Where Are All the Multi-Level-Market—I mean, Men Loving Men?

There’s something I’ve been keeping in the back of my mind regarding queer speculative fiction: there is an overwhelming amount of women loving women (wlw). At first, I thought this was just me—in reading, I prefer to read about women loving other women and so the amorphous algorithm that runs my internet feed (and thus my life) veers towards that direction. As a result, I don’t see a lot of men loving other men. 

And then I came across this Tweet on Twitter, and it gave me pause. So I QRT’d it and decided to change up my topic for this month’s column at the eleventh hour.  

This month, I’m taking a look at some data points to answer the question: “does adult queer speculative fiction veer towards f/f or is it just me?” I am answering this question with SCIENCE. 

About the Data and Its Collection

For the purposes of this article, I looked exclusively at K. A. Doore’s lists of adult, queer speculative fiction. They are a nice one-stop-shop and list relevant information about the book in question without having to click through or do any serious digging. Please note that these lists do not list every adult queer speculative book coming out in a given year. In fact, the list for 2021 has more books on it than the list for 2019; I am assuming this is because the list is getting more well-known and people are submitting their books to it for marketing purposes. This is one way the data in this set is skewed. I’ll explain the other ways in a minute. 

(SIDE NOTE: K. A. Doore is a fantastic human being and you should send them love for maintaining this list in the first place. The data collected and conclusions drawn in this post are not meant to attack Doore in any way, shape, or form. This writer does not support any action that does not involve an expression of eternal gratitude.)

Each title on these lists had two tallies: the type of romantic relationship presented therein, and the gender of the lead; each with four sub-categories. 

Romantic Relationships

The four romantic relationships I collected were: m/m (what I’m looking for), f/f (what I see a lot of), other (these are the bi m/f, polyamorous, m/nb, f/nb, and any other combination of relationship), and unspecified. As I did not do a thorough digging, “unspecified” simply means that the type of relationship was not present on the information in the list.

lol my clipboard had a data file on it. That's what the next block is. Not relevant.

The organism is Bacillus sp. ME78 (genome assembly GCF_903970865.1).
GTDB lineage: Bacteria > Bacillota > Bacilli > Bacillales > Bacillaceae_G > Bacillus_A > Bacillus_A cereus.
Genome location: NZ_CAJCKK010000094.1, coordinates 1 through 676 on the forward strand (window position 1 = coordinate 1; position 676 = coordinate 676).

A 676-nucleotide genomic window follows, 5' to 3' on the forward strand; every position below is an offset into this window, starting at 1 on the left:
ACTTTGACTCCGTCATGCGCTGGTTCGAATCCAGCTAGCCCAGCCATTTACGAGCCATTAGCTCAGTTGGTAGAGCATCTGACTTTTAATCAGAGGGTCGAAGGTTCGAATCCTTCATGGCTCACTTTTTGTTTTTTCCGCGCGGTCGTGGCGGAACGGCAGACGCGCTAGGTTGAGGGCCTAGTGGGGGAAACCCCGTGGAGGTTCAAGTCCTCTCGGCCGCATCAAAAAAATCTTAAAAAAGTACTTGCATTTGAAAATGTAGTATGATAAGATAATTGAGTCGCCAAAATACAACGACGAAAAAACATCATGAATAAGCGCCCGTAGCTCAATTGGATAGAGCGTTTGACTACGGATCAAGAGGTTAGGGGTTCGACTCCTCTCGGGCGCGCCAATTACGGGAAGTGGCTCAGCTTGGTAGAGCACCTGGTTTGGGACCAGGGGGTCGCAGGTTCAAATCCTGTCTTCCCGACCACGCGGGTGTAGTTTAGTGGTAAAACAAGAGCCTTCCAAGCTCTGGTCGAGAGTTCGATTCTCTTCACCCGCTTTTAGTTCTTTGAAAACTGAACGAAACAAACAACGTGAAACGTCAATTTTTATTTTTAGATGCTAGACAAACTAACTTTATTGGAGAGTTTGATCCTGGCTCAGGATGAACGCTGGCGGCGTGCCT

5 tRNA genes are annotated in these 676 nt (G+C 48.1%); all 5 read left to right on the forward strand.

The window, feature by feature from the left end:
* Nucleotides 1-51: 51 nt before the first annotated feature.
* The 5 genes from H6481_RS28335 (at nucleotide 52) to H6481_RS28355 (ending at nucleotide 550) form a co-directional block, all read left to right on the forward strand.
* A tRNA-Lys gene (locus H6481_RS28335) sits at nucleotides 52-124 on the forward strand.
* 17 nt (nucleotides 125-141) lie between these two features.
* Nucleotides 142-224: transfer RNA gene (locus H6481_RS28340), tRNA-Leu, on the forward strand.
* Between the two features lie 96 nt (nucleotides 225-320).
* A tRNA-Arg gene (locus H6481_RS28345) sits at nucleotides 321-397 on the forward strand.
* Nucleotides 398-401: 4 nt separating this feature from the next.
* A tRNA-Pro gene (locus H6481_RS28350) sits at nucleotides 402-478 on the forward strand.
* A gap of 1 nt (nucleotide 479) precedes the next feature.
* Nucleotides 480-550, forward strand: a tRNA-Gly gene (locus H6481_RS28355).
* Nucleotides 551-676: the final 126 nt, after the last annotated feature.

This is another way the data below might be skewed—some m/m titles may be overlooked because the data was not present at the time of collection. 

Main Character Gender

The four genders I collected are: male, female, bisexual, and other. I included bisexual as its own gender because the data often said whether the MC was bi or not without other specifications. Additionally, look to your bisexual friends and tell me they aren’t a (fabulous, stupendous, show-stopping) gender all on their own. A lot of the data points did not specify whether a transgender character was a transgender man or a transgender woman, so quite a few of them went to the “other” bucket. They’re too cool for the gender binary anyway. 

I do not mean to be exclusionary. As you will see from the data below, the number of unspecified relationships and other characters outnumber the number of m/m relationships and male leads by a great amount. 

Without further ado . . . 

The Disastrous Data 

Table of Main Characters and Their Genders

2019 2020 2021
Titles with Male MC 5 10 12
Titles with Female MC 23 27 27
Titles with Bisexual MC 5 13 19
Titles with Unspecified MC 12 16 20
Total Titles 45 66 78

Titles with Main Queer Romance

2019 2020 2021
Titles with Main m/m 6 7 15
Titles with Main f/f 17 26 27
Titles with Main Other 2 4 8
Titles with Main Unspecified 18 29 28
Total Titles 43 66 78

Look! Graphs for the Queer Romance Table!

Graphs collected by screenshotting Excel, a very scientific process. Apologies for all the zooming and squinting and overall horrendous quality.

A Very Scientific Analysis

In 2019, 14% of the books on the list were mlm; that percentage dropped to 11% in 2020 and increased to 19% in 2021. 

Compare this to the wlw relationships, which went from 39% in 2019 and 2020 to 35% in 2021. Over a third of the titles on the list are women loving women, where the number of mlm books are less than a fifth for all three years. 

I find it worth pointing out that the number of Other relationships (polyamorous, multiple relationships, etc) increased from 5% in 2019 to 6% in 2020 to 10% in 2021. 

The decrease in wlw books made room for more diverse relationships overall. 

Conclusions

Let me reiterate that this is a very incomplete set of data and the conclusion therein is barely more than an rudimentary assumption with some numbers behind it. I would feel a lot better about the data and conclusions drawn if I had 10 years’ worth of data and a more robust means of collection that records the sexualities, genders, and romantic relationships of secondary characters. 

Alas, I do not live in that world (I have a day job, you know). So we must sit with the knowledge that we do not have a lot of mlm relationships in speculative fiction from the past two years when compared to the number of wlw relationships seen in speculative fiction. Whether this is a good or a bad thing is entirely up to personal interpretation.

My personal conclusion is that wlw speculative fiction has been selling more books, so publishers are buying those books. 

Want to see more mlm in speculative fiction? Go out and buy it! Preferably from your local indie bookstore. In the meantime, please Tweet me your favorite mlm speculative fiction book.

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